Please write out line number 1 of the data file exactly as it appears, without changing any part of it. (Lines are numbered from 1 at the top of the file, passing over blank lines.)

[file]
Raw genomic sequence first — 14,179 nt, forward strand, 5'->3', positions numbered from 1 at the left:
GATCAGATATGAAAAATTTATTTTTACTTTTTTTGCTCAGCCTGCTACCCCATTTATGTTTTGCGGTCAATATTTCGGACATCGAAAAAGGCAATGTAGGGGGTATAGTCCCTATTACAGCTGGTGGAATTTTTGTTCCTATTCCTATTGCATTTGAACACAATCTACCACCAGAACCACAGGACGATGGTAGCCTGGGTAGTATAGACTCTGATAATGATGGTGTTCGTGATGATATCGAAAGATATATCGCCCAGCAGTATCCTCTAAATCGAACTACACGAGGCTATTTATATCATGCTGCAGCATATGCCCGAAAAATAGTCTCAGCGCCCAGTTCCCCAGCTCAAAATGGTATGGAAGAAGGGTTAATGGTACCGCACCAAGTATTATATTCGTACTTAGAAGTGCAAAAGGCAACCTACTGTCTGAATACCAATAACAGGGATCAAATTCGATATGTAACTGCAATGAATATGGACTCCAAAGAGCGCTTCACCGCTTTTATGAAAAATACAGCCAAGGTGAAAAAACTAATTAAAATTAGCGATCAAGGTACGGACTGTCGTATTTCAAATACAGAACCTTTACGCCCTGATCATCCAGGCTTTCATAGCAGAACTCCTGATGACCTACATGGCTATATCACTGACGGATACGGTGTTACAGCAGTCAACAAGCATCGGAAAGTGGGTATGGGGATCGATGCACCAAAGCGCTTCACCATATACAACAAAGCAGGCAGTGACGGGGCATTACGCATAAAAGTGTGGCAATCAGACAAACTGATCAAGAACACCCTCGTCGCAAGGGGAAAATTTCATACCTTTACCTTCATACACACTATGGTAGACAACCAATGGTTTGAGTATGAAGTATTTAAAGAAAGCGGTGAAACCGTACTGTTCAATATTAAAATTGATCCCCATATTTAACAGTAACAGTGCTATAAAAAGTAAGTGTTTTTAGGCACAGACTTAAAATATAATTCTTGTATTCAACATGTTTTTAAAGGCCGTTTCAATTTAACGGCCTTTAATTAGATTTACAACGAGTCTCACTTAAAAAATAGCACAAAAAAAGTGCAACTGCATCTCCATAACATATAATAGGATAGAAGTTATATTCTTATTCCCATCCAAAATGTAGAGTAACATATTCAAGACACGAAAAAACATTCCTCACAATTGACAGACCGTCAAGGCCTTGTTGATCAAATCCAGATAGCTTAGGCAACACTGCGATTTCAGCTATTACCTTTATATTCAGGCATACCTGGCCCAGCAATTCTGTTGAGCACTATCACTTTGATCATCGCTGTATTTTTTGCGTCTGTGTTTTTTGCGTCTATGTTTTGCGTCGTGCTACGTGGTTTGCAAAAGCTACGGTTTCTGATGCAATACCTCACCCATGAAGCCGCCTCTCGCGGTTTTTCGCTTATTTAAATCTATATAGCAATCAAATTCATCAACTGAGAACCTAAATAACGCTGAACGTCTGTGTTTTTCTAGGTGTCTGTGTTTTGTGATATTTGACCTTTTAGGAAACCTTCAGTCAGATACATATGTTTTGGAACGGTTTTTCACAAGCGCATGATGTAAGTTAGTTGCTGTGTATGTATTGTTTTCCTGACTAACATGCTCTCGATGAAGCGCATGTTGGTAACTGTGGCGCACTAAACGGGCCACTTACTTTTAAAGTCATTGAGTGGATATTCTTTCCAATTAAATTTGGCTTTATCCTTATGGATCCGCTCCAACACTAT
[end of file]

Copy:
Raw genomic sequence first — 14,179 nt, forward strand, 5'->3', positions numbered from 1 at the left: